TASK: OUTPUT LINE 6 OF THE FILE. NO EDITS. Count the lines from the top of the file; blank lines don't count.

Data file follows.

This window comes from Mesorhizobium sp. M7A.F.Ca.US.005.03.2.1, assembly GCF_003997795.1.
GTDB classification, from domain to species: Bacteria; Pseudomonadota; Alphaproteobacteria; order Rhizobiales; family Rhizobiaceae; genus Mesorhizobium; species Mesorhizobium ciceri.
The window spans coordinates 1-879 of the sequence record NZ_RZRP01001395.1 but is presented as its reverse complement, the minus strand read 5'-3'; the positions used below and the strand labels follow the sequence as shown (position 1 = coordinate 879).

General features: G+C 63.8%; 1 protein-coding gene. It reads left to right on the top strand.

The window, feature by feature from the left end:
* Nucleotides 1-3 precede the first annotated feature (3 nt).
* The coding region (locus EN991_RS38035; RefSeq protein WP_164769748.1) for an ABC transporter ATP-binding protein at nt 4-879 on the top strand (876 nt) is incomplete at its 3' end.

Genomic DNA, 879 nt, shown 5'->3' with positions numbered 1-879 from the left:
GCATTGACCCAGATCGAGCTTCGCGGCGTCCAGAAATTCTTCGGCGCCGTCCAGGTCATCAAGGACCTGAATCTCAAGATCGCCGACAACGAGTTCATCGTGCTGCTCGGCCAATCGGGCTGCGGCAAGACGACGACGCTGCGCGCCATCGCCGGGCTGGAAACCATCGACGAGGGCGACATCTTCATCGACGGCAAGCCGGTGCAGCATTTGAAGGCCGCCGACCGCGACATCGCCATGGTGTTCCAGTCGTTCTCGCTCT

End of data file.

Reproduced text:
* Nucleotides 1-3 precede the first annotated feature (3 nt).